Find the answer to your Linux question:
Results 1 to 4 of 4
I know one should always shut down modern operating systems gracefully, but I have application where a PC will be battery powered (not a laptop), and will I suspect under ...
Enjoy an ad free experience by logging in. Not a member yet? Register.
  1. #1
    Just Joined!
    Join Date
    Apr 2011
    Posts
    3

    Best system for resiliance to ungraceful shutdowns


    I know one should always shut down modern operating systems gracefully, but I have application where a PC will be battery powered (not a laptop), and will I suspect under some circumstances not get a graceful shutdown.

    I know the ZFS file system used on Solaris will always recover from an ungraceful shutdown - it does not even run fsck. But Linux file systems lack the sophistication of ZFS.

    Is there any file system used on Linux which can take this abuse and recover quickly without human intervention?

    Are there any Linux distributions which are particularly good at taking this sort of abuse?

    The PC will use a solid state disk and be integrated into a custom piece of hardware, but does need to be able to run X based applications, so I'm not looking for a small distribution that can be embedded inside something like a router. It must be able to support USB, a soundcard and a VGA monitor.

    How easy would it be to run Linux from a read-only file system? I know you can get bootable DVDs, but this machine will not have space for a DVD drive. So an ideal solution would be to boot from a read-only file system, so the file system should (hopefully) never be corrupted.

    Dave

  2. #2
    Linux Guru Rubberman's Avatar
    Join Date
    Apr 2009
    Location
    I can be found either 40 miles west of Chicago, in Chicago, or in a galaxy far, far away.
    Posts
    11,677
    Most of the current journaling file systems will recover from this quite easily, such as ext3 or ext4. The jfs or xfs file systems (probably require custom configured kernels) will also do well, and jfs is used a lot in embedded systems where this sort of situation is not uncommon. My NAS arrays use xfs, and they have been dead-bang reliable even when there were serious power outages where the UPS could not keep them alive until the power was back on.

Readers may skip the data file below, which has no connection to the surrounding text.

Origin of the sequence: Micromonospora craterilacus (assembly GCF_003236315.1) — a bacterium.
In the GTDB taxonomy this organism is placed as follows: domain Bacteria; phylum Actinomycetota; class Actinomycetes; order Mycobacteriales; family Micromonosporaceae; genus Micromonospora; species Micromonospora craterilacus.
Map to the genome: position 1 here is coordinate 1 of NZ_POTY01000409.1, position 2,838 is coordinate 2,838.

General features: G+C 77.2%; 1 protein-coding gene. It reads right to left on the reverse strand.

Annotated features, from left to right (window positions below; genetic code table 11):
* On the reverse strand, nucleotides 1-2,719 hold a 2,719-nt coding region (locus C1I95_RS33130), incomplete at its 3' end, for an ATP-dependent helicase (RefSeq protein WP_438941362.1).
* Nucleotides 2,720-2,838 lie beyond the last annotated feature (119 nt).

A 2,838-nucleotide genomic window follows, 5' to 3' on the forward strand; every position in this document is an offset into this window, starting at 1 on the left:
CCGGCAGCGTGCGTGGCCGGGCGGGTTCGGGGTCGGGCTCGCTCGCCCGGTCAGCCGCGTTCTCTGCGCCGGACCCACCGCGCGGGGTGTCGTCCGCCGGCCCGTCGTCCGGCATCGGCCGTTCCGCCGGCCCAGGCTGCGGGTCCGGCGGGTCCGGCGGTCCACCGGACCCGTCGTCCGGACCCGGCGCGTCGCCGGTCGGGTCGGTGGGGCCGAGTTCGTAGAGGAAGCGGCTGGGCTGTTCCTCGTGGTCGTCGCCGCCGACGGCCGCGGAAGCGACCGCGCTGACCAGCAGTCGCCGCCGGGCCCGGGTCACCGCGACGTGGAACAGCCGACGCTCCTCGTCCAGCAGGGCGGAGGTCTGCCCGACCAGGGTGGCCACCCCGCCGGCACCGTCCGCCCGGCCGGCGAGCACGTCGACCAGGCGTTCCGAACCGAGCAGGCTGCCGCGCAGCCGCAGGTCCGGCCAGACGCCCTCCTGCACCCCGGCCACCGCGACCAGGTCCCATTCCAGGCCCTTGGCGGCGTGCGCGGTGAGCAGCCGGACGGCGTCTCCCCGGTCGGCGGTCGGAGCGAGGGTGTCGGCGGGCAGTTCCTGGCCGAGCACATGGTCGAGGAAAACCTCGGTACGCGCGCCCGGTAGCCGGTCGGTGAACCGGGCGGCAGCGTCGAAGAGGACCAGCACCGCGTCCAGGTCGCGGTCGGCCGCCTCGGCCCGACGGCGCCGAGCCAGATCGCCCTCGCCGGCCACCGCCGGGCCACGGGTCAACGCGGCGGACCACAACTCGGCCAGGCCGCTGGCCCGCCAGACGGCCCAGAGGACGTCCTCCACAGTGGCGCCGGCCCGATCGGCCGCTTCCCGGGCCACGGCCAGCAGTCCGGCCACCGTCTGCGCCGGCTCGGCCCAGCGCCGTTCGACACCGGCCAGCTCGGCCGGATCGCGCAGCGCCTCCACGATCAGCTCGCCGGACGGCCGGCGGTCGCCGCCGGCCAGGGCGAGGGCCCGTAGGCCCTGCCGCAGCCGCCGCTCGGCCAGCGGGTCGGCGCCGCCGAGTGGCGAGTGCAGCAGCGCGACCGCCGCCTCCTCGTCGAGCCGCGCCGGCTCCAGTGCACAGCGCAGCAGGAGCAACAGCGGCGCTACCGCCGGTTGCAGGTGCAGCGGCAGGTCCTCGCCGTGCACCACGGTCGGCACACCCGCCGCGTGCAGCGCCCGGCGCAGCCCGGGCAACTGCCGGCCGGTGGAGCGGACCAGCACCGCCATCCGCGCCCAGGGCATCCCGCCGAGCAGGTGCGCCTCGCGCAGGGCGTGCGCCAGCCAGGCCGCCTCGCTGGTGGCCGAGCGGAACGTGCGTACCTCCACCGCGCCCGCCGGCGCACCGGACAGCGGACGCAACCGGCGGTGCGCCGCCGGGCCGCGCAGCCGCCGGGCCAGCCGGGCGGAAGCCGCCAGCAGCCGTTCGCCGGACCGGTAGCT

Sometimes, real fast is almost as good as real time.
    Just remember, Semper Gumbi - always be flexible!

  3. #3
    Just Joined!
    Join Date
    Apr 2011
    Posts
    3
    Quote Originally Posted by Rubberman View Post
    Most of the current journaling file systems will recover from this quite easily, such as ext3 or ext4. The jfs or xfs file systems (probably require custom configured kernels) will also do well, and jfs is used a lot in embedded systems where this sort of situation is not uncommon. My NAS arrays use xfs, and they have been dead-bang reliable even when there were serious power outages where the UPS could not keep them alive until the power was back on.
    Would you suggest JFS is the most reliable for an embedded system, which is basically what this is? I have used JFS on AIX before, but never on Linux. If I understand you correctly though, this will require a custom kernel. I've not much idea about how difficult it is to build custom kernels on Linux. But long-term, if JFS would give me better resilience, I might well install that.

  4. $spacer_open
    $spacer_close
  5. #4
    Linux Guru Rubberman's Avatar
    Join Date
    Apr 2009
    Location
    I can be found either 40 miles west of Chicago, in Chicago, or in a galaxy far, far away.
    Posts
    11,677
    Personally, I only have anecdotal evidence to this. I have not personally performed, or read of, discrete reliability testing of these file systems. Sorry, but if it is REALLY important to you, then you will need to do this yourself, or find the appropriate reference material.
    Sometimes, real fast is almost as good as real time.
    Just remember, Semper Gumbi - always be flexible!

Posting Permissions

  • You may not post new threads
  • You may not post replies
  • You may not post attachments
  • You may not edit your posts
  •